As regular readers will know we're pretty simple in our approach to climate change around here. If it's happening, we're causing it, then the thing to do about it is a carbon tax. That lovely Pigouvian Tax on externalities, just as Mssrs. Stern, Nordhaus and Tol tell us is the solution. And, for the sake of argument, while we think it's too high, we're willing to at least consider Stern's rate of $80 per tonne CO2-e. Which brings us to:
Environmental taxes hit a new record high of £44.6 billion in 2014, official figures show, as the bill for renewable energy levies rose to almost £3 billion. The data from the ONS shows that the green tax burden has more than doubled over the past two decades, from £19.4 billion in 1994. Last year saw the ninth consecutive increase in the tax burden, which stood at £43 billion in 2013. The vast majority of the taxes are those levied on transport fuels such as petrol and diesel, accounting for £27.1 billion. Vehicle duties accounted for £6 billion of the total and air passenger duty £3.2 billion. The cost of renewable energy taxes to subsidise wind and solar farms rose by more than a fifth to £2.9 billion.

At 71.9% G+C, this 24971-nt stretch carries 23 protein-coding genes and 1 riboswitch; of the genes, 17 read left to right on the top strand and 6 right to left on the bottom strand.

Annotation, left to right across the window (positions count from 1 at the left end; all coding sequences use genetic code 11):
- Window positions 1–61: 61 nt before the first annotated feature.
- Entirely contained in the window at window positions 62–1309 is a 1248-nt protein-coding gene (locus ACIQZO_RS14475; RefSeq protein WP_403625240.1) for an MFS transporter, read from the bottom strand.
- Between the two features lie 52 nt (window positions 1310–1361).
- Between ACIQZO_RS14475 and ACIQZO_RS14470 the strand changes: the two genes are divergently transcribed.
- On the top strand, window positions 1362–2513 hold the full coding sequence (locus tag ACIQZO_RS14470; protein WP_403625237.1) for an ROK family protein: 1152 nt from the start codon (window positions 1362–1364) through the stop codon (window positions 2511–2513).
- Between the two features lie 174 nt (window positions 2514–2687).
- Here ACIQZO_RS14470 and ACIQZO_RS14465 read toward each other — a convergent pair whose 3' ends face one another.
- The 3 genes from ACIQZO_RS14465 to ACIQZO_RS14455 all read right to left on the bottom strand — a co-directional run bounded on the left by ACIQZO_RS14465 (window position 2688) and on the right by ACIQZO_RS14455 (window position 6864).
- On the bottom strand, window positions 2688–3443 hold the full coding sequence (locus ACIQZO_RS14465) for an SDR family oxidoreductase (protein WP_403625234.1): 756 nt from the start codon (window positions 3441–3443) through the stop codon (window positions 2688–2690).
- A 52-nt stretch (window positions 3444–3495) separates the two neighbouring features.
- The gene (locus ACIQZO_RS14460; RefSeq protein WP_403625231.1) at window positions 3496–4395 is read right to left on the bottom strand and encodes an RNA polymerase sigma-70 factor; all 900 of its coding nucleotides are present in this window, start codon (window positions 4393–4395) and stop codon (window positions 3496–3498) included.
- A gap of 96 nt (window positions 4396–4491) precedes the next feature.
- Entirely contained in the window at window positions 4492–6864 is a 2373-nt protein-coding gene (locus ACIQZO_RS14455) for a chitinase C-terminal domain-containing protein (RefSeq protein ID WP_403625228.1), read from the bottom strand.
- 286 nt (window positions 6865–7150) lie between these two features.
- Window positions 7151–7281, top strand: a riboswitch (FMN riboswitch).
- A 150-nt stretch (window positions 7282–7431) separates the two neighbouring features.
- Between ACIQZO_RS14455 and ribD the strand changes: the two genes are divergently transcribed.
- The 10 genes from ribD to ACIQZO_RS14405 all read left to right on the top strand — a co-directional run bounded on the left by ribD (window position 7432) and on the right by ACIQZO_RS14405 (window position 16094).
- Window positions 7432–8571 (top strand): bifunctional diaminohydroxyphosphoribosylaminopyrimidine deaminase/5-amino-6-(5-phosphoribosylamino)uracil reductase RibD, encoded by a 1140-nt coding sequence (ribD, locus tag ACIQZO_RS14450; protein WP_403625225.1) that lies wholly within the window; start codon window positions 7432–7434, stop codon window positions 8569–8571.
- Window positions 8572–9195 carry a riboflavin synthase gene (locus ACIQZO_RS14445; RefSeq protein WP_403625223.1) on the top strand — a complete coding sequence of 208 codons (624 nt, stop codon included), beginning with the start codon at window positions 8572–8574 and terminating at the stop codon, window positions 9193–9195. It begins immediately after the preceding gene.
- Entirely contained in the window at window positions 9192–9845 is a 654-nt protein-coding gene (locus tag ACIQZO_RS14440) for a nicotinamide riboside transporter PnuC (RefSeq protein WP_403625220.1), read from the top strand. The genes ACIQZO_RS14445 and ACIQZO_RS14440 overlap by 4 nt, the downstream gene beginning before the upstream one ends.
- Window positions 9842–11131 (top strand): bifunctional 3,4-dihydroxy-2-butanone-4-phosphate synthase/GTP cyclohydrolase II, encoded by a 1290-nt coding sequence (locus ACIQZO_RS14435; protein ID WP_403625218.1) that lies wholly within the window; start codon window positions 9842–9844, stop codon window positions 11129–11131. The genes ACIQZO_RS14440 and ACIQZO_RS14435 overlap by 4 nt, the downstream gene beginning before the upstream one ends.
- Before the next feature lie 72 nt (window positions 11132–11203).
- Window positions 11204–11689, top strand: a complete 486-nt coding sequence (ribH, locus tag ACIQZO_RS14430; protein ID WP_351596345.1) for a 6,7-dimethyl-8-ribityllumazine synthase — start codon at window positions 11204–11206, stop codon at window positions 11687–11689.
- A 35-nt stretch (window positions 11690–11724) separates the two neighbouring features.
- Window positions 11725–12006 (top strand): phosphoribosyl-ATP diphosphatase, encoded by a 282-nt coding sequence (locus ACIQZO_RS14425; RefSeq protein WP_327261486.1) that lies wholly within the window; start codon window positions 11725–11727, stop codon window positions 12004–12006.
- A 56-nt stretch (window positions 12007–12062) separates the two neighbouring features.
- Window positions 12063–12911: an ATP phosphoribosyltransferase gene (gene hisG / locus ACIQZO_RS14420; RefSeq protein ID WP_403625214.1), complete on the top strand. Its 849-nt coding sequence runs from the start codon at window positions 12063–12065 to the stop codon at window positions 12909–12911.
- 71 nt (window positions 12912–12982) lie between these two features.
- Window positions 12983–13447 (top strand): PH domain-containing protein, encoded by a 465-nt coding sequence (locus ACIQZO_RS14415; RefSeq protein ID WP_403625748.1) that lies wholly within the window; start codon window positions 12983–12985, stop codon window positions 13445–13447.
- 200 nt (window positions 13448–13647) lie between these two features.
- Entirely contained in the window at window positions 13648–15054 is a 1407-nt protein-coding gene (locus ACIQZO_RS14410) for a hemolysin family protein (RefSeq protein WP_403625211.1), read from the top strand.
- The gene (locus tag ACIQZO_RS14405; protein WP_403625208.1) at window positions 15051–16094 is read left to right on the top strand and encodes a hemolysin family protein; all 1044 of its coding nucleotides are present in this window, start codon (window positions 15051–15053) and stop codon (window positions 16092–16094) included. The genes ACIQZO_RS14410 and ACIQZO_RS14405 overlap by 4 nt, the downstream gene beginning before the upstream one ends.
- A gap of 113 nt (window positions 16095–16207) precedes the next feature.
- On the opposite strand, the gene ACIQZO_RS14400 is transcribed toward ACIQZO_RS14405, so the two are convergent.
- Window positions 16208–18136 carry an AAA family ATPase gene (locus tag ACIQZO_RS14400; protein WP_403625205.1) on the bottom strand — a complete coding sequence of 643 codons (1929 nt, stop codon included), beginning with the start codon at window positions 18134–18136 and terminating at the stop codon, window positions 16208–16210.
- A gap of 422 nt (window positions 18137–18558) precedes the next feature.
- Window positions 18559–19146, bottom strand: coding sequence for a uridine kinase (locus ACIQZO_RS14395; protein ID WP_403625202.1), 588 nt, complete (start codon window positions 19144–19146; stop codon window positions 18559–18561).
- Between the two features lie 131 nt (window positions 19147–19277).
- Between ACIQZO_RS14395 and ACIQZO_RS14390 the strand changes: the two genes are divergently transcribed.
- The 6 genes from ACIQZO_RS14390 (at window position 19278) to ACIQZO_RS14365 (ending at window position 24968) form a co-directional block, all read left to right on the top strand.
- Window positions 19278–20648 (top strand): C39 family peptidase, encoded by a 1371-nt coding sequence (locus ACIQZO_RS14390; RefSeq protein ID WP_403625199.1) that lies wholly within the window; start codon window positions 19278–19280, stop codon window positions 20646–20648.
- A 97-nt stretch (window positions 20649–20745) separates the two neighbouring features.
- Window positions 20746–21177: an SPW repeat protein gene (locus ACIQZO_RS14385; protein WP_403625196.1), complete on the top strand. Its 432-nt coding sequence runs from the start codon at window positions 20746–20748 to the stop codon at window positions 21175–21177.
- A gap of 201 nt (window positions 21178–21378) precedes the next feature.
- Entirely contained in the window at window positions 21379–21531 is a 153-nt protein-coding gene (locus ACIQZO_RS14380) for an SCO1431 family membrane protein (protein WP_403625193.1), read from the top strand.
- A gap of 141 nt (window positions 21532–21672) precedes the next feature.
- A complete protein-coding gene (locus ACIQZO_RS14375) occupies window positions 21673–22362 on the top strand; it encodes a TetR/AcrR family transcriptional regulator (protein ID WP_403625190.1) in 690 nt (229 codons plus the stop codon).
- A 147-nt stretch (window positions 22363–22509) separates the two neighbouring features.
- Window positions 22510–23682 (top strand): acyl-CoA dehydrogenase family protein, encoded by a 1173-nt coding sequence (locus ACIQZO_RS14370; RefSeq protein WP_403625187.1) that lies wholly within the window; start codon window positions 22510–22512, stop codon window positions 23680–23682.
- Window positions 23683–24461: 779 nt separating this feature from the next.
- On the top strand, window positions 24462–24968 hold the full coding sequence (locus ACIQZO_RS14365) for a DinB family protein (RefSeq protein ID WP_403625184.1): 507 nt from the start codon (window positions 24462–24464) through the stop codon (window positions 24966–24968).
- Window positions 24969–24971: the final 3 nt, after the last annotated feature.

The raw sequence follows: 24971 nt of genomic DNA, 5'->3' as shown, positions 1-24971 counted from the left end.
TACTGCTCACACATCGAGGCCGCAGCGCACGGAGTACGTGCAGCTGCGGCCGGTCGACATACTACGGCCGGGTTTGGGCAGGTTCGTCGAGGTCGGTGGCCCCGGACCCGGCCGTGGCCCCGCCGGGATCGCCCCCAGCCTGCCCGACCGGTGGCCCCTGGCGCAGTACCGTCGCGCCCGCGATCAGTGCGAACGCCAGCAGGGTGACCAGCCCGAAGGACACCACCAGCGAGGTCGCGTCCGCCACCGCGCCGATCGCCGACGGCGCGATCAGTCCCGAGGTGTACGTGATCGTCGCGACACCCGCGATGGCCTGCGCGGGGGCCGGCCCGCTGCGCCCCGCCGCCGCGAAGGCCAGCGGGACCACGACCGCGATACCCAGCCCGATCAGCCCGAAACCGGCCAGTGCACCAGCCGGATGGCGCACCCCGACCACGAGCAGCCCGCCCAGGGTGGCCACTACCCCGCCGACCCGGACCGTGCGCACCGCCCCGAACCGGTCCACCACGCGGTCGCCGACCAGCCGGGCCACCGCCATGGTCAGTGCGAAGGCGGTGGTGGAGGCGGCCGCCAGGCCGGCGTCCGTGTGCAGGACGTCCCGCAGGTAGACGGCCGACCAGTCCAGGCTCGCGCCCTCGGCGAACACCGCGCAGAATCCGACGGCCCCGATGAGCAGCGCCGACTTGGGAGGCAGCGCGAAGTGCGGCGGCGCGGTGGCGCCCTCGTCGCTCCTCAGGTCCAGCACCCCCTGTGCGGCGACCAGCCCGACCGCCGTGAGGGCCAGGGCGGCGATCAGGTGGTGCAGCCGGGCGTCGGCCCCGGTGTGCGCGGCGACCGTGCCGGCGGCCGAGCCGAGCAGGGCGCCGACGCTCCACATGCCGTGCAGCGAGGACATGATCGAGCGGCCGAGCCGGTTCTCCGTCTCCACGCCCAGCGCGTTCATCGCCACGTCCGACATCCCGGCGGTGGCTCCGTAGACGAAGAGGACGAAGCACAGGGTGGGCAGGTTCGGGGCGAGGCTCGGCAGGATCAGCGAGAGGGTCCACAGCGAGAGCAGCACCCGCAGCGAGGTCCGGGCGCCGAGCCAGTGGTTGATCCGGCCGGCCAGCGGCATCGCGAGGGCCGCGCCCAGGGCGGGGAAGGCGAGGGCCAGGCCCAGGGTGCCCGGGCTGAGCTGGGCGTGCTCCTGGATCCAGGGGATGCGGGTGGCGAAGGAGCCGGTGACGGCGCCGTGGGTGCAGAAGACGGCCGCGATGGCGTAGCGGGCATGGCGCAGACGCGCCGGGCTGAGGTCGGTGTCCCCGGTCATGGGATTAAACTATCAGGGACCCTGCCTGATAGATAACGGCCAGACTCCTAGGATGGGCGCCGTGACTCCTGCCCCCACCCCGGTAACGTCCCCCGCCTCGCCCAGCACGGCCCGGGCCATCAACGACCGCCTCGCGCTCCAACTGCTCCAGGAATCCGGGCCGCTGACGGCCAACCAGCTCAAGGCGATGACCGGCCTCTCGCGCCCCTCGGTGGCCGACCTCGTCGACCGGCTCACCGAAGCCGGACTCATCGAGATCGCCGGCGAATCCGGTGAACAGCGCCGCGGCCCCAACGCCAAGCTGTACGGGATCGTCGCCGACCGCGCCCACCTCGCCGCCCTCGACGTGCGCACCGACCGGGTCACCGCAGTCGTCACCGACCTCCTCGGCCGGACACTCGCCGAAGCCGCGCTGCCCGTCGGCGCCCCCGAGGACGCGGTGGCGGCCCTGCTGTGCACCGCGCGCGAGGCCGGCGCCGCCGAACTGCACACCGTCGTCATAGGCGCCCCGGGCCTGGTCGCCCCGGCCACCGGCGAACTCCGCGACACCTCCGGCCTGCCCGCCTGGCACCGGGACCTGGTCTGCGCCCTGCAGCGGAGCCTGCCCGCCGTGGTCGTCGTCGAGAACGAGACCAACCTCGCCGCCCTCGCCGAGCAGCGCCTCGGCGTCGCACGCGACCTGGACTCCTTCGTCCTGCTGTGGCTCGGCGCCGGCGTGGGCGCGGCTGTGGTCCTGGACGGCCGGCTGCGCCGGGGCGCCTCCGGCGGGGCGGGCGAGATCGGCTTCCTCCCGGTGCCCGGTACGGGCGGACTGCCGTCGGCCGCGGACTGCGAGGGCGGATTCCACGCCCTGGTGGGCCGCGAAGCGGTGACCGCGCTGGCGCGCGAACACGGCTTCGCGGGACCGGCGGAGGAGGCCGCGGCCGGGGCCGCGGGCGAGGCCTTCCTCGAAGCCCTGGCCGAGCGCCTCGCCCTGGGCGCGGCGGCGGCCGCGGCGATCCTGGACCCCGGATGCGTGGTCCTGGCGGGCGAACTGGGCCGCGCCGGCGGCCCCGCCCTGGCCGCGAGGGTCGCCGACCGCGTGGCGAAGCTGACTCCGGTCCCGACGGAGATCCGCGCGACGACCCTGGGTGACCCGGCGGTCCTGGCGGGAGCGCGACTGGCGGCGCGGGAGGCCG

So, the UK has already solved climate change. We're done and dusted. Emissions are of the order of 500 million tonnes a year in this country. That's $40 billion in taxes righteously required in order to adjust market prices. We're already charging ourselves more than that. We're done.
This is of course somewhat in contrast to the repeated squeals that much more should be done. But this is absolutely the mainstream scientific opinion here that we are cleaving to. If climate change, then carbon tax. And when the appropriate tax is in place then no more need be done, we can just wait for that alteration of prices to work through the market system.
So, what's it like to live in the first country that has actually dealt with the major environmental challenge of our times? And wouldn't it be just lovely if those who rule us realised that they've already managed that feat?